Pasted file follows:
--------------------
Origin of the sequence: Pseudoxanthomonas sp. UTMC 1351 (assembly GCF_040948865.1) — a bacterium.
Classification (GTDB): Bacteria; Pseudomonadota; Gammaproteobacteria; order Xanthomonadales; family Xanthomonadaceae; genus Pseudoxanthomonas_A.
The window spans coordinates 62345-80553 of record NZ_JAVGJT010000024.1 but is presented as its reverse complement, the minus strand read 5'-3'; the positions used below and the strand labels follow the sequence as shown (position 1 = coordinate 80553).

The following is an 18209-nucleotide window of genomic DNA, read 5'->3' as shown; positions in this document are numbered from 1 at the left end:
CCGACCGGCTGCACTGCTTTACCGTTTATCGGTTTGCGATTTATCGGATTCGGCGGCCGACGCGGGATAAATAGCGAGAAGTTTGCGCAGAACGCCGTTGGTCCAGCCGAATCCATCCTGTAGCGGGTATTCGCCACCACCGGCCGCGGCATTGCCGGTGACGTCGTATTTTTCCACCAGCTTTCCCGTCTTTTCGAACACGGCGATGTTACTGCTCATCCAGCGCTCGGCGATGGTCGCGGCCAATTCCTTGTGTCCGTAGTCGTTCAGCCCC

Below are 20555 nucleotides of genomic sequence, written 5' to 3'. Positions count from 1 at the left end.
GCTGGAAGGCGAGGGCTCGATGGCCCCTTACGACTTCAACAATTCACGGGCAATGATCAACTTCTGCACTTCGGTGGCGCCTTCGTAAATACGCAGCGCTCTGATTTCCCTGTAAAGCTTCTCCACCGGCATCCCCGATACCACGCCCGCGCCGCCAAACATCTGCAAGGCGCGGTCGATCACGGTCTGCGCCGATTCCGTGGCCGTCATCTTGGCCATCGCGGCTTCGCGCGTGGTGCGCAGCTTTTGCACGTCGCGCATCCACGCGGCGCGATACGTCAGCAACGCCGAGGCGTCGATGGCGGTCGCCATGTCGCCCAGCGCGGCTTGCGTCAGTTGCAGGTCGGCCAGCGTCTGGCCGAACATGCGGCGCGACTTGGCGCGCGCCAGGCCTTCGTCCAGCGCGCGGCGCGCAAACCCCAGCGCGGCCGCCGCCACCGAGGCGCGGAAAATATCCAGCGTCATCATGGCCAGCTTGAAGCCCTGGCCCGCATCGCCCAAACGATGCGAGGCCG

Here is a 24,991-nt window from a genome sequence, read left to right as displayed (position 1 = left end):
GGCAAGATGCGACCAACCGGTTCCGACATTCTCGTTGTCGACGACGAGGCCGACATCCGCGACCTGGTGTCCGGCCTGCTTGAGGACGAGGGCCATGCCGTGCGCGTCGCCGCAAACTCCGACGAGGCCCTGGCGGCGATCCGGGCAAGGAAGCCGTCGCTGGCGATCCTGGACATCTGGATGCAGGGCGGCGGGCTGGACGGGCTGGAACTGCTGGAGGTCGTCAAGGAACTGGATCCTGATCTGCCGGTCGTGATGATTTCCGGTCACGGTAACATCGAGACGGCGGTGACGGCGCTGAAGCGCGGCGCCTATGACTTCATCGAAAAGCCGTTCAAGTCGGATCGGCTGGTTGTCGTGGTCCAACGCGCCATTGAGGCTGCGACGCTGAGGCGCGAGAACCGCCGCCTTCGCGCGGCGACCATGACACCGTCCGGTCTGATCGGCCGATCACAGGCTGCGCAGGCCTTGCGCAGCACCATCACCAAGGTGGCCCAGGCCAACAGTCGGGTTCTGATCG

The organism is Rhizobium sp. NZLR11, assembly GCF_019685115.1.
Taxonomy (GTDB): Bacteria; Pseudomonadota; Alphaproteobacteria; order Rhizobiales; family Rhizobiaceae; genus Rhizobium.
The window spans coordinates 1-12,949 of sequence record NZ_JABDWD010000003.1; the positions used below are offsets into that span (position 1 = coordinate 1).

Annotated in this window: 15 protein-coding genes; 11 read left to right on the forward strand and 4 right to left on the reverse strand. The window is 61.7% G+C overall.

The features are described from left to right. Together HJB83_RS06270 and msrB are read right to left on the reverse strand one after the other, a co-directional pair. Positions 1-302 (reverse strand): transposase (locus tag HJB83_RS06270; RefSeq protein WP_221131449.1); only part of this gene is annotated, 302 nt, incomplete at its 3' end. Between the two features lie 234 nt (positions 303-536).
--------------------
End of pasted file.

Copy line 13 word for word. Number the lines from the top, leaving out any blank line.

Annotated in this window: 15 protein-coding genes; 11 read left to right on the forward strand and 4 right to left on the reverse strand. The window is 61.7% G+C overall.